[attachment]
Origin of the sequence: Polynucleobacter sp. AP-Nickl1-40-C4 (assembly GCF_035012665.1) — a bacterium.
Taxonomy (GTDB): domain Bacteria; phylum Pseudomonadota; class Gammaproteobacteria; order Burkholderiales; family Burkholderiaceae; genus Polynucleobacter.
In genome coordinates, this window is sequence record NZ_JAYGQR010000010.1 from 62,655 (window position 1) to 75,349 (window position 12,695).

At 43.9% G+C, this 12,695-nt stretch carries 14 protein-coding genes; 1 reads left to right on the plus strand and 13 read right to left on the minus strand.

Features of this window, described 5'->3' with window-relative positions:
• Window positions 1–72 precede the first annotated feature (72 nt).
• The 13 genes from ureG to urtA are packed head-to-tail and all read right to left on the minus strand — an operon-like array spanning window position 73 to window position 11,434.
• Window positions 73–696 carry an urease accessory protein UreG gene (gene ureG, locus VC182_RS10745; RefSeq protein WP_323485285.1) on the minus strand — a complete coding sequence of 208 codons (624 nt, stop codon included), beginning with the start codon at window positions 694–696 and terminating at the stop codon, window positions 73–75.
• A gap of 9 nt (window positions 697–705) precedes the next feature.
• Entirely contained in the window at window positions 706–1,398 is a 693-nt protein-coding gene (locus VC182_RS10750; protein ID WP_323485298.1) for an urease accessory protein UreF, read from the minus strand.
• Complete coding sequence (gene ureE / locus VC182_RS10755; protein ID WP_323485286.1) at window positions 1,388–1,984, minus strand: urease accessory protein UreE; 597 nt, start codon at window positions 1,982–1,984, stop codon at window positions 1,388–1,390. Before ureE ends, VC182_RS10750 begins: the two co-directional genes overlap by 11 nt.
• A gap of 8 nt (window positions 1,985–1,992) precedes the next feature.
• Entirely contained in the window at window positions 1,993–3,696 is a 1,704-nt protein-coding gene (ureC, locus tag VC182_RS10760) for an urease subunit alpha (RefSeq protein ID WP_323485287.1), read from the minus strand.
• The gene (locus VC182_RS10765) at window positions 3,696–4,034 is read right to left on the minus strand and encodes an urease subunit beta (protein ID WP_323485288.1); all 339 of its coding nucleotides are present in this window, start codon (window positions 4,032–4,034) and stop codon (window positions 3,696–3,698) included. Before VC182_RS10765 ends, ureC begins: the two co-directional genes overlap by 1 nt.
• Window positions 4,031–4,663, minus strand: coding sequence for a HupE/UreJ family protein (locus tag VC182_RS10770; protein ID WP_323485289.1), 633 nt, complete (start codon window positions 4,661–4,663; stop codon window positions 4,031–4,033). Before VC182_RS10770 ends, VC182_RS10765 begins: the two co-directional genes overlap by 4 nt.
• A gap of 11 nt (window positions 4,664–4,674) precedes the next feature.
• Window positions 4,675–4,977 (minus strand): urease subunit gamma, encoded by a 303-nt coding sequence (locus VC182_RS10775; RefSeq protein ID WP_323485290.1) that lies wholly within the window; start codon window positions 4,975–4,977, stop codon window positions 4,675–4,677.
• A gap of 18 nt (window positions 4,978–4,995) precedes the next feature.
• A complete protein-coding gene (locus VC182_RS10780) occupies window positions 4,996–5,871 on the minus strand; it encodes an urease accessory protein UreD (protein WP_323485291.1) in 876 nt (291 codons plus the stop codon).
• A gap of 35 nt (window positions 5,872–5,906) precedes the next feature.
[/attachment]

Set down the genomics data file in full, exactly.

Origin of the sequence: Polynucleobacter sp. AP-Nickl1-40-C4 (assembly GCF_035012665.1) — a bacterium.
Taxonomy (GTDB): domain Bacteria; phylum Pseudomonadota; class Gammaproteobacteria; order Burkholderiales; family Burkholderiaceae; genus Polynucleobacter.
In genome coordinates, this window is sequence record NZ_JAYGQR010000010.1 from 62,655 (window position 1) to 75,349 (window position 12,695).

At 43.9% G+C, this 12,695-nt stretch carries 14 protein-coding genes; 1 reads left to right on the plus strand and 13 read right to left on the minus strand.

Features of this window, described 5'->3' with window-relative positions:
• Window positions 1–72 precede the first annotated feature (72 nt).
• The 13 genes from ureG to urtA are packed head-to-tail and all read right to left on the minus strand — an operon-like array spanning window position 73 to window position 11,434.
• Window positions 73–696 carry an urease accessory protein UreG gene (gene ureG, locus VC182_RS10745; RefSeq protein WP_323485285.1) on the minus strand — a complete coding sequence of 208 codons (624 nt, stop codon included), beginning with the start codon at window positions 694–696 and terminating at the stop codon, window positions 73–75.
• A gap of 9 nt (window positions 697–705) precedes the next feature.
• Entirely contained in the window at window positions 706–1,398 is a 693-nt protein-coding gene (locus VC182_RS10750; protein ID WP_323485298.1) for an urease accessory protein UreF, read from the minus strand.
• Complete coding sequence (gene ureE / locus VC182_RS10755; protein ID WP_323485286.1) at window positions 1,388–1,984, minus strand: urease accessory protein UreE; 597 nt, start codon at window positions 1,982–1,984, stop codon at window positions 1,388–1,390. Before ureE ends, VC182_RS10750 begins: the two co-directional genes overlap by 11 nt.
• A gap of 8 nt (window positions 1,985–1,992) precedes the next feature.
• Entirely contained in the window at window positions 1,993–3,696 is a 1,704-nt protein-coding gene (ureC, locus tag VC182_RS10760) for an urease subunit alpha (RefSeq protein ID WP_323485287.1), read from the minus strand.
• The gene (locus VC182_RS10765) at window positions 3,696–4,034 is read right to left on the minus strand and encodes an urease subunit beta (protein ID WP_323485288.1); all 339 of its coding nucleotides are present in this window, start codon (window positions 4,032–4,034) and stop codon (window positions 3,696–3,698) included. Before VC182_RS10765 ends, ureC begins: the two co-directional genes overlap by 1 nt.
• Window positions 4,031–4,663, minus strand: coding sequence for a HupE/UreJ family protein (locus tag VC182_RS10770; protein ID WP_323485289.1), 633 nt, complete (start codon window positions 4,661–4,663; stop codon window positions 4,031–4,033). Before VC182_RS10770 ends, VC182_RS10765 begins: the two co-directional genes overlap by 4 nt.
• A gap of 11 nt (window positions 4,664–4,674) precedes the next feature.
• Window positions 4,675–4,977 (minus strand): urease subunit gamma, encoded by a 303-nt coding sequence (locus VC182_RS10775; RefSeq protein ID WP_323485290.1) that lies wholly within the window; start codon window positions 4,975–4,977, stop codon window positions 4,675–4,677.
• A gap of 18 nt (window positions 4,978–4,995) precedes the next feature.
• A complete protein-coding gene (locus VC182_RS10780) occupies window positions 4,996–5,871 on the minus strand; it encodes an urease accessory protein UreD (protein WP_323485291.1) in 876 nt (291 codons plus the stop codon).
• A gap of 35 nt (window positions 5,872–5,906) precedes the next feature.